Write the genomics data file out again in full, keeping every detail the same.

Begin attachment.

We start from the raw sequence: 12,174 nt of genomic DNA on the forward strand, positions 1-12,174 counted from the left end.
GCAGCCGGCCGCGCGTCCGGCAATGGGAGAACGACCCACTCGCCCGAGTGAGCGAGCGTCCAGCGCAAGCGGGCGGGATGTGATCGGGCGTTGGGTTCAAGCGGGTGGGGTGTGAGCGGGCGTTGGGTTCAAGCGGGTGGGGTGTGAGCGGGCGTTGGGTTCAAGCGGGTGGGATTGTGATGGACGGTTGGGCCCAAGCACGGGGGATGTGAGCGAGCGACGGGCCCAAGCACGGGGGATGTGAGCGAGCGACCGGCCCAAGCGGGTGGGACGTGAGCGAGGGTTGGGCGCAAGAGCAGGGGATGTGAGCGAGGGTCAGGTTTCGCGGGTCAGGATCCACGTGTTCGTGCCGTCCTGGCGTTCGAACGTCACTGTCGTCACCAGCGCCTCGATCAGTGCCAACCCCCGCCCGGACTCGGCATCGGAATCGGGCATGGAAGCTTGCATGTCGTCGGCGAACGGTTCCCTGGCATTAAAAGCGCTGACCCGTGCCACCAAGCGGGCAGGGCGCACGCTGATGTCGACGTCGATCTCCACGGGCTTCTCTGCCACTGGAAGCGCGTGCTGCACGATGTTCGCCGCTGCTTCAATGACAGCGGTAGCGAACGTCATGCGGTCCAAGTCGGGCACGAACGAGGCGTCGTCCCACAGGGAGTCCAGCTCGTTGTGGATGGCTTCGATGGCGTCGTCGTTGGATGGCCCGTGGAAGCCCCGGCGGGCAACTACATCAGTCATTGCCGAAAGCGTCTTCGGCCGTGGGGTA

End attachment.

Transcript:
We start from the raw sequence: 12,174 nt of genomic DNA on the forward strand, positions 1-12,174 counted from the left end.
GCAGCCGGCCGCGCGTCCGGCAATGGGAGAACGACCCACTCGCCCGAGTGAGCGAGCGTCCAGCGCAAGCGGGCGGGATGTGATCGGGCGTTGGGTTCAAGCGGGTGGGGTGTGAGCGGGCGTTGGGTTCAAGCGGGTGGGGTGTGAGCGGGCGTTGGGTTCAAGCGGGTGGGATTGTGATGGACGGTTGGGCCCAAGCACGGGGGATGTGAGCGAGCGACGGGCCCAAGCACGGGGGATGTGAGCGAGCGACCGGCCCAAGCGGGTGGGACGTGAGCGAGGGTTGGGCGCAAGAGCAGGGGATGTGAGCGAGGGTCAGGTTTCGCGGGTCAGGATCCACGTGTTCGTGCCGTCCTGGCGTTCGAACGTCACTGTCGTCACCAGCGCCTCGATCAGTGCCAACCCCCGCCCGGACTCGGCATCGGAATCGGGCATGGAAGCTTGCATGTCGTCGGCGAACGGTTCCCTGGCATTAAAAGCGCTGACCCGTGCCACCAAGCGGGCAGGGCGCACGCTGATGTCGACGTCGATCTCCACGGGCTTCTCTGCCACTGGAAGCGCGTGCTGCACGATGTTCGCCGCTGCTTCAATGACAGCGGTAGCGAACGTCATGCGGTCCAAGTCGGGCACGAACGAGGCGTCGTCCCACAGGGAGTCCAGCTCGTTGTGGATGGCTTCGATGGCGTCGTCGTTGGATGGCCCGTGGAAGCCCCGGCGGGCAACTACATCAGTCATTGCCGAAAGCGTCTTCGGCCGTGGGGTA